The regulations at the center of the battle are a byproduct of the Telecommunications Act of 1996, Congress's effort to inject competition into the monopolistic telephone industry. By the time the legislation passed, the long-distance industry already was rife with competition. But the local-phone business remained the province of the big phone companies, each of which dominates its region. Companies that wanted to break into the local-phone business were stymied by the huge expense associated with building a network in those regions.
To infuse competition into the local markets, the FCC ordered Verizon, SBC and other regional companies to lease parts of their networks to rivals at discounted rates. The regional companies have spent the past several years fighting the FCC's rules in court, claiming that the mandated rates are too low and unfairly forced them to subsidize their competitors.
Olson's decision could well be the beginning of the end of the festering dispute. If the Supreme Court were to rule, or if the lower court decision were upheld, little short of an entire new telecommunications act from Congress could change the outcome. Lawmakers are making noises about trying to rewrite the act, but not until next year at the earliest.
Therefore, the outcome of the case is expected to have a huge impact on the $200 billion phone industry, which has been mired in a three-year downturn. The long-distance companies claim that unless the appeals court ruling is appealed, they will be forced to raise rates for customers by at least $2 a month and begin backing out of a business that has provided 19 million homes with phone service for years. AT&T and MCI also say that it would be virtually impossible for them to compete in their core long-distance business if they were pushed out of the local phone business.
Long-distance companies reason that they won't be able to compete for residential long-distance consumers without the ability to bundle that service with local calling. Such combining of services for the convenience of customers is an important trend in the industry.
The regional firms say AT&T and MCI are crying wolf. While Verizon plans to raise the rates it charges AT&T, it says there is no requirement that the long-distance company pass on rate increases to customers.
The regional companies are doing a booming business in long-distance services. Verizon is the nation's third-largest long-distance company, with 17 million customers, and is quickly gaining on MCI, which has 20 million customers.
Still, the FCC regulations on discounted rates have hurt the local giants. In recent years the number of telephone lines served by the local phone companies has declined while the number of lines used by customers of other companies such as AT&T and MCI have increased. During the first three months of the year, AT&T took a total of 1 million customers from Verizon, BellSouth, Qwest and SBC.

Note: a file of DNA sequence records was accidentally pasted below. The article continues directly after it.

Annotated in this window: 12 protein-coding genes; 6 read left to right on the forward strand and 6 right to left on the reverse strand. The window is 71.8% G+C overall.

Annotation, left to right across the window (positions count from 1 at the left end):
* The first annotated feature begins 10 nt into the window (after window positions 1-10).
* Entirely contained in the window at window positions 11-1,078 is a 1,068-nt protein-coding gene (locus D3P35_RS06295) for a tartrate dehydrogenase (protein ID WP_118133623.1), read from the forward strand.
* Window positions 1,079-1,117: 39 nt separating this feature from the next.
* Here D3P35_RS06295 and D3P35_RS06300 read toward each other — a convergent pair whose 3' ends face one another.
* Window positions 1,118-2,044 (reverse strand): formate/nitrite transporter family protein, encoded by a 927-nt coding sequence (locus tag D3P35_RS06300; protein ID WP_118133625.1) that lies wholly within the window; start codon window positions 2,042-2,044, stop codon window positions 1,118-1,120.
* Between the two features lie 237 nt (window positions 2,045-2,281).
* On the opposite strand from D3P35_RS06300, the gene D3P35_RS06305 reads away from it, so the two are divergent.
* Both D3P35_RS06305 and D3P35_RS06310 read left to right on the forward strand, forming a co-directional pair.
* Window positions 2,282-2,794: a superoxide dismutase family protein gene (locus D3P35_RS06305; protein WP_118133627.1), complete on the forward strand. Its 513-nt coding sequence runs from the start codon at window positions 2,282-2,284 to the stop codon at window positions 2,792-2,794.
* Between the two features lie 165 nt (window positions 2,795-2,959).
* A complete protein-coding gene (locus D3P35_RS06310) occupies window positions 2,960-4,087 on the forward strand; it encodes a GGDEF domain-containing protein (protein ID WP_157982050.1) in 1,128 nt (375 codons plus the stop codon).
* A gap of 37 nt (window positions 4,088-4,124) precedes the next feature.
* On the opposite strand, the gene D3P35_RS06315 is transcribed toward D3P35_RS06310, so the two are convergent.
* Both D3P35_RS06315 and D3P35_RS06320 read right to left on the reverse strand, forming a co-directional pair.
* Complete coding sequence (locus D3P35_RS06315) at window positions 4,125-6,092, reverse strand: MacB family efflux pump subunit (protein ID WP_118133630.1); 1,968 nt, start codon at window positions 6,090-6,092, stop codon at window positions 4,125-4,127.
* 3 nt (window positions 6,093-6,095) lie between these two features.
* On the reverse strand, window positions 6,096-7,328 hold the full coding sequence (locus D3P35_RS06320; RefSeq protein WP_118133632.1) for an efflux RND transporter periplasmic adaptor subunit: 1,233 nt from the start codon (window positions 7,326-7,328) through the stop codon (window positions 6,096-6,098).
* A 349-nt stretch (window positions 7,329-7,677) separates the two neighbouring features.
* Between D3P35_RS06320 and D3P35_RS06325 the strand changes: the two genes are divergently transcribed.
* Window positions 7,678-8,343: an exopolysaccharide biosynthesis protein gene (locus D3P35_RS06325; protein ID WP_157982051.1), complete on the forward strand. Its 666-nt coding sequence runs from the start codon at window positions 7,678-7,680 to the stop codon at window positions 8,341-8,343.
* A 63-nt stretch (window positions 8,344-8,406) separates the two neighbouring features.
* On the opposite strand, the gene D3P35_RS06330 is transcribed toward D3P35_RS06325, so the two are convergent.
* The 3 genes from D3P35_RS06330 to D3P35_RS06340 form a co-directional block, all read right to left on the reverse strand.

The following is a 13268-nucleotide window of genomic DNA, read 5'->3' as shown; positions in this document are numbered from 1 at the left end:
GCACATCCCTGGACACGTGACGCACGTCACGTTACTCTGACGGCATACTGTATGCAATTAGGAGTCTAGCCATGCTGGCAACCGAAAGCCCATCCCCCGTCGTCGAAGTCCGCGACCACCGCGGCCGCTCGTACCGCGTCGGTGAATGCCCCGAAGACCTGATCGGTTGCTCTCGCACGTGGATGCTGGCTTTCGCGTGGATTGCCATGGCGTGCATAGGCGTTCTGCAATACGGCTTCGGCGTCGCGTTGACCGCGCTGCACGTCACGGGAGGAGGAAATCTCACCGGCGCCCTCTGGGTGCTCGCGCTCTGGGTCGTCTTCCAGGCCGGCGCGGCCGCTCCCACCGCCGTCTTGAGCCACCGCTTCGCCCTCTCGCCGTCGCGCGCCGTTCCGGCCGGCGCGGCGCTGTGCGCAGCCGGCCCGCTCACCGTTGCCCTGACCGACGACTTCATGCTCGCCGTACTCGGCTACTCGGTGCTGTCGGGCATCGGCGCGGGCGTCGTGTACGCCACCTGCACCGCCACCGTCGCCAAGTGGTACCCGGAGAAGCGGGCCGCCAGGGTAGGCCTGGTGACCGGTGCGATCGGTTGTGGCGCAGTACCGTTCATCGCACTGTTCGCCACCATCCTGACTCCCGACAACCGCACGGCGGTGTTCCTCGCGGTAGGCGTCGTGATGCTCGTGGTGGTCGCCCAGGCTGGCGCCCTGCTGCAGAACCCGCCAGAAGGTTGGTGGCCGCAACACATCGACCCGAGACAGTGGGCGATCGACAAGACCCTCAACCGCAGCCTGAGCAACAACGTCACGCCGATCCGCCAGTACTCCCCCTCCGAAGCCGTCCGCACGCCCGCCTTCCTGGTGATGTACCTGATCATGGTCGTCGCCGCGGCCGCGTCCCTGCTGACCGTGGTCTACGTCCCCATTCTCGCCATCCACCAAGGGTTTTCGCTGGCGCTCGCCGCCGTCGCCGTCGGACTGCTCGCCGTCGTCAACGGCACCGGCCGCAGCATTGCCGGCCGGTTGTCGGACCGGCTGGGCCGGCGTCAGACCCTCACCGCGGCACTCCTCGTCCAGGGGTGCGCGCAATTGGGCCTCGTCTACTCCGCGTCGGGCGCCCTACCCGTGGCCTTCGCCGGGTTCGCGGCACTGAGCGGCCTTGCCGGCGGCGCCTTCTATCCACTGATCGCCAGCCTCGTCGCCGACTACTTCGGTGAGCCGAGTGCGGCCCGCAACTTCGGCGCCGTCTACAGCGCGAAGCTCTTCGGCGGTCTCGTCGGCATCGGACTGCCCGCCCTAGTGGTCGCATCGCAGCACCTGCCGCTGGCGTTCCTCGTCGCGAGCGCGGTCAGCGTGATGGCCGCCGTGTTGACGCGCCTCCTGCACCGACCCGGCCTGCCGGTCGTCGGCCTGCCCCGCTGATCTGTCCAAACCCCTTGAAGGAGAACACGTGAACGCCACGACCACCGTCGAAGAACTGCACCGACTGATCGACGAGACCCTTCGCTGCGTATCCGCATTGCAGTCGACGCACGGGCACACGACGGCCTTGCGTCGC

The local and long-distance companies have squabbled since 1984 when, for antitrust reasons, AT&T was broken up by a court order that split the local phone businesses from the long-distance division. The dynamics of those businesses have changed dramatically in the intervening 20 years. The regional spinoffs are now much larger and financially healthier than AT&T. MCI, which was founded in Washington in the early 1980s, was acquired by WorldCom Inc., which only recently emerged from bankruptcy protection and took the MCI name.
The discount-rate issue has been intensely lobbied on both sides. Telecommunications companies, which are heavily regulated, have poured millions of dollars into public lobbying -- such as TV commercials and newspaper advertisements -- and private lobbying by hundreds of professional lobbyists over the years. The long-distance companies even created a special organization to plead their case in ads, called Voices for Choices. The regional companies use a group called the Future . . . Faster, which is part of their trade association, the United States Telecom Association.
The latest round of lobbying has been tightly focused on the Bush administration. Each side has encouraged sympathetic members of Congress to write letters and make phone calls to executive branch officials on the topic. And summaries of each side's arguments have found their way to the desks of senior White House aides.
Some of the biggest names in the Republican Party are lobbying for one side or the other. James W. Cicconi, who was White House deputy chief of staff under President George H.W. Bush, heads the AT&T efforts in Washington. Former attorney general William P. Barr leads Verizon's efforts here.
Both sides are major contributors to Republican causes. Verizon Chairman Ivan G. Seidenberg and SBC Communications Chairman Edward E. Whitacre Jr. are among the Bush campaign's biggest fundraisers, having pledged to raise at least $100,000 and $200,000, respectively.
Cicconi is a board member of a group called Progress for America, which is the leading vehicle for soft-money contributions to aid Bush's reelection. Thomas J. Synhorst, a key adviser to Progress for America, is a partner in a firm that provides lobbying-related services to AT&T and has major contracts for voter-contact operations with the Bush-Cheney campaign and the Republican National Committee.